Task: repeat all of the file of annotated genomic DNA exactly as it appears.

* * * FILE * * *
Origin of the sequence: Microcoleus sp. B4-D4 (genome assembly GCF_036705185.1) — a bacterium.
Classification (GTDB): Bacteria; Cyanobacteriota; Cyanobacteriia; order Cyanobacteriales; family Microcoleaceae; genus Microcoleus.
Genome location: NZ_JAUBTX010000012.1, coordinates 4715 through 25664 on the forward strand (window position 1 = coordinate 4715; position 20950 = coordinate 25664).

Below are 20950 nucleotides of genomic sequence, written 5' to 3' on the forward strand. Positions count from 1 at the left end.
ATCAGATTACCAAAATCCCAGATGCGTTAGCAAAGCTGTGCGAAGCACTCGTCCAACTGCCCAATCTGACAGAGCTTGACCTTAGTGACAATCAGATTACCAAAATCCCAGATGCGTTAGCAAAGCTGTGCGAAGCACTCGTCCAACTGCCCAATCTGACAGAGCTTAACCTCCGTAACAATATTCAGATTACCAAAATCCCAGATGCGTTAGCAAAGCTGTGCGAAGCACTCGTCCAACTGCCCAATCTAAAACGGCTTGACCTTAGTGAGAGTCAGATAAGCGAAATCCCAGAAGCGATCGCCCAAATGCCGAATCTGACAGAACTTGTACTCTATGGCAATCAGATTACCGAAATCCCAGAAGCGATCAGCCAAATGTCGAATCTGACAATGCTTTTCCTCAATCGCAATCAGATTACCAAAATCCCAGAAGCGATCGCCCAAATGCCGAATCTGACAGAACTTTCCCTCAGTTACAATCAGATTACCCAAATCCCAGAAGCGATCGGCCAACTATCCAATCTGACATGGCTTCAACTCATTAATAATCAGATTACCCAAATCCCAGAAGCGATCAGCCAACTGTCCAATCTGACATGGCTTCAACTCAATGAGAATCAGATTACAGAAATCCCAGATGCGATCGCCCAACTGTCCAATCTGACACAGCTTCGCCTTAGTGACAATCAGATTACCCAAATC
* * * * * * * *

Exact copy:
Origin of the sequence: Microcoleus sp. B4-D4 (genome assembly GCF_036705185.1) — a bacterium.
Classification (GTDB): Bacteria; Cyanobacteriota; Cyanobacteriia; order Cyanobacteriales; family Microcoleaceae; genus Microcoleus.
Genome location: NZ_JAUBTX010000012.1, coordinates 4715 through 25664 on the forward strand (window position 1 = coordinate 4715; position 20950 = coordinate 25664).

Below are 20950 nucleotides of genomic sequence, written 5' to 3' on the forward strand. Positions count from 1 at the left end.
ATCAGATTACCAAAATCCCAGATGCGTTAGCAAAGCTGTGCGAAGCACTCGTCCAACTGCCCAATCTGACAGAGCTTGACCTTAGTGACAATCAGATTACCAAAATCCCAGATGCGTTAGCAAAGCTGTGCGAAGCACTCGTCCAACTGCCCAATCTGACAGAGCTTAACCTCCGTAACAATATTCAGATTACCAAAATCCCAGATGCGTTAGCAAAGCTGTGCGAAGCACTCGTCCAACTGCCCAATCTAAAACGGCTTGACCTTAGTGAGAGTCAGATAAGCGAAATCCCAGAAGCGATCGCCCAAATGCCGAATCTGACAGAACTTGTACTCTATGGCAATCAGATTACCGAAATCCCAGAAGCGATCAGCCAAATGTCGAATCTGACAATGCTTTTCCTCAATCGCAATCAGATTACCAAAATCCCAGAAGCGATCGCCCAAATGCCGAATCTGACAGAACTTTCCCTCAGTTACAATCAGATTACCCAAATCCCAGAAGCGATCGGCCAACTATCCAATCTGACATGGCTTCAACTCATTAATAATCAGATTACCCAAATCCCAGAAGCGATCAGCCAACTGTCCAATCTGACATGGCTTCAACTCAATGAGAATCAGATTACAGAAATCCCAGATGCGATCGCCCAACTGTCCAATCTGACACAGCTTCGCCTTAGTGACAATCAGATTACCCAAATC